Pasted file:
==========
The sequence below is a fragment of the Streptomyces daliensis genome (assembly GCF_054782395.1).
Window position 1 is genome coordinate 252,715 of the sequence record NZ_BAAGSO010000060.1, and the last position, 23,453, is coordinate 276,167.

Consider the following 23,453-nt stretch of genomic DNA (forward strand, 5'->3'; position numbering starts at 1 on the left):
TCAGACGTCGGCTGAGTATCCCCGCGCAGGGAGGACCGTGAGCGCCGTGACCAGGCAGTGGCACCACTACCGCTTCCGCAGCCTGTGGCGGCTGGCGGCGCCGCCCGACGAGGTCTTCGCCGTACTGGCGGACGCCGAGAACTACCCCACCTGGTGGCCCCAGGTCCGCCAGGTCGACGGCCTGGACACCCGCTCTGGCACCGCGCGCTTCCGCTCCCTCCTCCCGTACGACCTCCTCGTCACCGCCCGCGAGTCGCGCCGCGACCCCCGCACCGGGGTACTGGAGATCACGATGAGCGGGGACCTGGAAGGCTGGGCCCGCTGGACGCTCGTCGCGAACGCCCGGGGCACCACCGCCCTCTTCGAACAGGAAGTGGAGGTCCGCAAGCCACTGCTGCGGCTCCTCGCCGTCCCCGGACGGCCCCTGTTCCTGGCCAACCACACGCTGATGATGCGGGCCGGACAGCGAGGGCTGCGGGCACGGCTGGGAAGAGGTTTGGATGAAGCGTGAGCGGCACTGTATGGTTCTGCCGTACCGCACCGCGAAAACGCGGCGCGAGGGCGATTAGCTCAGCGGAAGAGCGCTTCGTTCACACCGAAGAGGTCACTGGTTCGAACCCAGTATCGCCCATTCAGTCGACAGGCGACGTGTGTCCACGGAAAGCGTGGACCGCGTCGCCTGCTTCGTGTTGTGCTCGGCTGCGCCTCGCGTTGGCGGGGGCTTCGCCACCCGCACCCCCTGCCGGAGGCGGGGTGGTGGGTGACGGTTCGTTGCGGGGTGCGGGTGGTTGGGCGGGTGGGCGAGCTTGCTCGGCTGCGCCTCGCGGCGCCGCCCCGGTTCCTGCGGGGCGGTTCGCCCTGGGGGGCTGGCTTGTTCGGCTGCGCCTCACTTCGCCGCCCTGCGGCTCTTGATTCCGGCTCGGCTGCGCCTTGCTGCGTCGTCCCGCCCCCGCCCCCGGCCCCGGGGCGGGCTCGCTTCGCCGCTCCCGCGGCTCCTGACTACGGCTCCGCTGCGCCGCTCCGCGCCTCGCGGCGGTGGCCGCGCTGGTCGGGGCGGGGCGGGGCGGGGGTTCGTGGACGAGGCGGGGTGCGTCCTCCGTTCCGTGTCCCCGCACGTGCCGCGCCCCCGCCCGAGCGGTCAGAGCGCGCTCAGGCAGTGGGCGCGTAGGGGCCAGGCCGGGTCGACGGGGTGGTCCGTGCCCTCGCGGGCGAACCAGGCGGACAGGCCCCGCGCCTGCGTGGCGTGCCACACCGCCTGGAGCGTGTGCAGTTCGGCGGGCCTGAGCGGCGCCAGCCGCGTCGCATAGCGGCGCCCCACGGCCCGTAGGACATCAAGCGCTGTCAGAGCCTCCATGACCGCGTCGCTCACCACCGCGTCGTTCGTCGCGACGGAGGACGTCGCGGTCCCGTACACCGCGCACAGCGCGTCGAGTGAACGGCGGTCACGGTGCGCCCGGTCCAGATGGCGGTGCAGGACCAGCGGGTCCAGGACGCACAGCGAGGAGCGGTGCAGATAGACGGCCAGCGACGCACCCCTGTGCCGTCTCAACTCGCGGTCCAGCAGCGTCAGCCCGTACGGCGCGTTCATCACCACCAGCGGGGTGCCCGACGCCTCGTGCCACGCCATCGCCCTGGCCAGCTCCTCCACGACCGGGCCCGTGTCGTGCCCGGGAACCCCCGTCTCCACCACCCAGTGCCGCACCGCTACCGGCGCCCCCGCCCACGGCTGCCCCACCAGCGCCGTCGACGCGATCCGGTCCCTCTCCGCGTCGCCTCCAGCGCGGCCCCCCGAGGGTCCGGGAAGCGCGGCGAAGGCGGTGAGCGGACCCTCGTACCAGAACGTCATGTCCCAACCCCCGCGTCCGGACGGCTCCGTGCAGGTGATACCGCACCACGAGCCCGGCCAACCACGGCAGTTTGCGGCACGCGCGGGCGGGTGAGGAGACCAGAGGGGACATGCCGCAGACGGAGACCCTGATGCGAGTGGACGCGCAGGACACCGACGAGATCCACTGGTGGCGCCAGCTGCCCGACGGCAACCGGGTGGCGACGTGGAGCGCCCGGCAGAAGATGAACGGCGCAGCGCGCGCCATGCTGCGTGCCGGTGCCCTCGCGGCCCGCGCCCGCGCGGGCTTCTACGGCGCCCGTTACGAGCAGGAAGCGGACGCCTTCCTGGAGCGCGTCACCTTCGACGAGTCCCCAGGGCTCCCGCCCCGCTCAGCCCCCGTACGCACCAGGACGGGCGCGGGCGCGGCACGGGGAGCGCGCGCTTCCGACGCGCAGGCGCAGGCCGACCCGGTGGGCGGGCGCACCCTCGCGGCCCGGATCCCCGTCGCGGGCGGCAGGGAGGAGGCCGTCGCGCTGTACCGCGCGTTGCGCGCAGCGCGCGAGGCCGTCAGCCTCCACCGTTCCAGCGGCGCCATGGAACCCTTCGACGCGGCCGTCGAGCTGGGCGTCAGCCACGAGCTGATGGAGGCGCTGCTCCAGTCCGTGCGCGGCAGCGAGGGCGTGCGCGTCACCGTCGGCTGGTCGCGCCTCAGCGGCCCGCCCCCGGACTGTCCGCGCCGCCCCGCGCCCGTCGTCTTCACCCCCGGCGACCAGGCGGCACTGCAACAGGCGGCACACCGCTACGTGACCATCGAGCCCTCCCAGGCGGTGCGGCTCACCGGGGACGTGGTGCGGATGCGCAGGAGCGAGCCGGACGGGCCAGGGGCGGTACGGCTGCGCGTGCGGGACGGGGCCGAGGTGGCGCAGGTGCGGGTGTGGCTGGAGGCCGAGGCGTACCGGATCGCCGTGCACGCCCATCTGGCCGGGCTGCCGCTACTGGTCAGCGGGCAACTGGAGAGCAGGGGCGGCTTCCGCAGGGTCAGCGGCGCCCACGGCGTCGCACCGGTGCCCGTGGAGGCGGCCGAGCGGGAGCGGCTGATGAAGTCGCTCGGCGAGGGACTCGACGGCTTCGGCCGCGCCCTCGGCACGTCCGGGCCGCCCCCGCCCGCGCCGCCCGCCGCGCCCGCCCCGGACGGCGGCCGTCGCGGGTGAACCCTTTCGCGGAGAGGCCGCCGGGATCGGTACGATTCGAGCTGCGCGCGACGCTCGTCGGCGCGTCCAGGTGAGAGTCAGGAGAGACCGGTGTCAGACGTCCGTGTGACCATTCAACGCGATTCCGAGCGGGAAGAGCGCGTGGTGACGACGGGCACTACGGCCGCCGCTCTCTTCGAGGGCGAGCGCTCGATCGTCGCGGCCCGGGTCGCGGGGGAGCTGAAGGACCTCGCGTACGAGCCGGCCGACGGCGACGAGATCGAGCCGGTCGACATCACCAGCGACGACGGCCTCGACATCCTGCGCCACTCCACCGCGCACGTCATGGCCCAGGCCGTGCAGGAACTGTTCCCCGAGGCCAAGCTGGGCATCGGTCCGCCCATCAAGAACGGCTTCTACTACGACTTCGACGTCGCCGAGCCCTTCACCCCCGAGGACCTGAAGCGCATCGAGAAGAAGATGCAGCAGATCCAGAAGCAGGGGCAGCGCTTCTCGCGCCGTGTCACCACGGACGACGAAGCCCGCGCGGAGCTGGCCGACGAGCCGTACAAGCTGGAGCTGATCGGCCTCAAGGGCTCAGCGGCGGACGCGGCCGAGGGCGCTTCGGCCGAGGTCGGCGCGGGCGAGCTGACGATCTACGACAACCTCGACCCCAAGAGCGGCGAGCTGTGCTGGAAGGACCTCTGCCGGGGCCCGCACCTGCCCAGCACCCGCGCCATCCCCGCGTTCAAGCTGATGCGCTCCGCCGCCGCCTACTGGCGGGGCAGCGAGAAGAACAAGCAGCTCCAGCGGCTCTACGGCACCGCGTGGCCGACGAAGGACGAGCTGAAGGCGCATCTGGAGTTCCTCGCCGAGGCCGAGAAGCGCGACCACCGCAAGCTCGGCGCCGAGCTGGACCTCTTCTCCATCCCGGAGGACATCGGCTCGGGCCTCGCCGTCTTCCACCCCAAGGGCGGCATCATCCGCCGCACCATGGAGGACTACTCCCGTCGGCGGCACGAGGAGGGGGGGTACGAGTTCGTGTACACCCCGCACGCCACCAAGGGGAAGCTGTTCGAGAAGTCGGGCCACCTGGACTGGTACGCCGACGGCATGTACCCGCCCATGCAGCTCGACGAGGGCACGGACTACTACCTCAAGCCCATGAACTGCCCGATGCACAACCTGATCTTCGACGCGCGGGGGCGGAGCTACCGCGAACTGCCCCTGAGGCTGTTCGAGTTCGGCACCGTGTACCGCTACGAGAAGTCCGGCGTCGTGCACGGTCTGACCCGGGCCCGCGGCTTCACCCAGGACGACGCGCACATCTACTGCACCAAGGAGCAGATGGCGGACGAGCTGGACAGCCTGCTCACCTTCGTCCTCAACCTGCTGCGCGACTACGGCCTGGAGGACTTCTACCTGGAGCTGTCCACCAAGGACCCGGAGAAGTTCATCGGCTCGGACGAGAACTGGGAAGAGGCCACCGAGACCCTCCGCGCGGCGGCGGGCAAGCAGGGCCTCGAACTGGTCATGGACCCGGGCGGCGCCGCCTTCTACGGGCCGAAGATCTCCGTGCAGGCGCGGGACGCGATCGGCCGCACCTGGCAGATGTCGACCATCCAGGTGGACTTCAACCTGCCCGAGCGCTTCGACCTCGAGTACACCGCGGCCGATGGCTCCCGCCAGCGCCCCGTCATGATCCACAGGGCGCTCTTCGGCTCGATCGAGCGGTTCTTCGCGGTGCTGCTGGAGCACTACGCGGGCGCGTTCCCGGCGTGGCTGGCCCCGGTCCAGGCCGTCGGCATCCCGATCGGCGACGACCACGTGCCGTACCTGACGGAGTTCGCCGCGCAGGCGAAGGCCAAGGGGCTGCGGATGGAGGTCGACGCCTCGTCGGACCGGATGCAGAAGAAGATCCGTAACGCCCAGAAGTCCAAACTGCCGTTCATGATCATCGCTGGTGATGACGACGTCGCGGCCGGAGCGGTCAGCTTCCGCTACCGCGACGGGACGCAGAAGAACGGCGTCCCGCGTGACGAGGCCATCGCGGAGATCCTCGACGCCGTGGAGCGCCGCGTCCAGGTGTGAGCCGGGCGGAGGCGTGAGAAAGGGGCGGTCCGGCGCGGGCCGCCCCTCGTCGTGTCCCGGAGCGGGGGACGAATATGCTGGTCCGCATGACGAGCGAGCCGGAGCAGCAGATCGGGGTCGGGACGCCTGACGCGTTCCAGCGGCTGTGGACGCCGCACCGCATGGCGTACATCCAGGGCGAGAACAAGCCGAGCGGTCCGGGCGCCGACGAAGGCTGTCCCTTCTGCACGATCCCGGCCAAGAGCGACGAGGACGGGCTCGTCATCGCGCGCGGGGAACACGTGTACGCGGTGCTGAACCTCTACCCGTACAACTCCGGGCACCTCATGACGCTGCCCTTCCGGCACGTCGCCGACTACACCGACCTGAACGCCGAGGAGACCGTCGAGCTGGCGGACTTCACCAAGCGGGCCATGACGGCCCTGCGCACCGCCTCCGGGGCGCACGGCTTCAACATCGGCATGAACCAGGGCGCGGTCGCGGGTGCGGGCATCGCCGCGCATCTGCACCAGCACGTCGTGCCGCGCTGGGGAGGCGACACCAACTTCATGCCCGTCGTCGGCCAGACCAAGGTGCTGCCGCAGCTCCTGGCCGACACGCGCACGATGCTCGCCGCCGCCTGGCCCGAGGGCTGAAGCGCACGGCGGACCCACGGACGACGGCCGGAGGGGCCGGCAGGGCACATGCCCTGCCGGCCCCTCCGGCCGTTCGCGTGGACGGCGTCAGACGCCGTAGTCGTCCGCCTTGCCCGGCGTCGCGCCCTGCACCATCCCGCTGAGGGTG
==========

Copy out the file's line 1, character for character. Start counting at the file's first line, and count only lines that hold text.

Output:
The sequence below is a fragment of the Streptomyces daliensis genome (assembly GCF_054782395.1).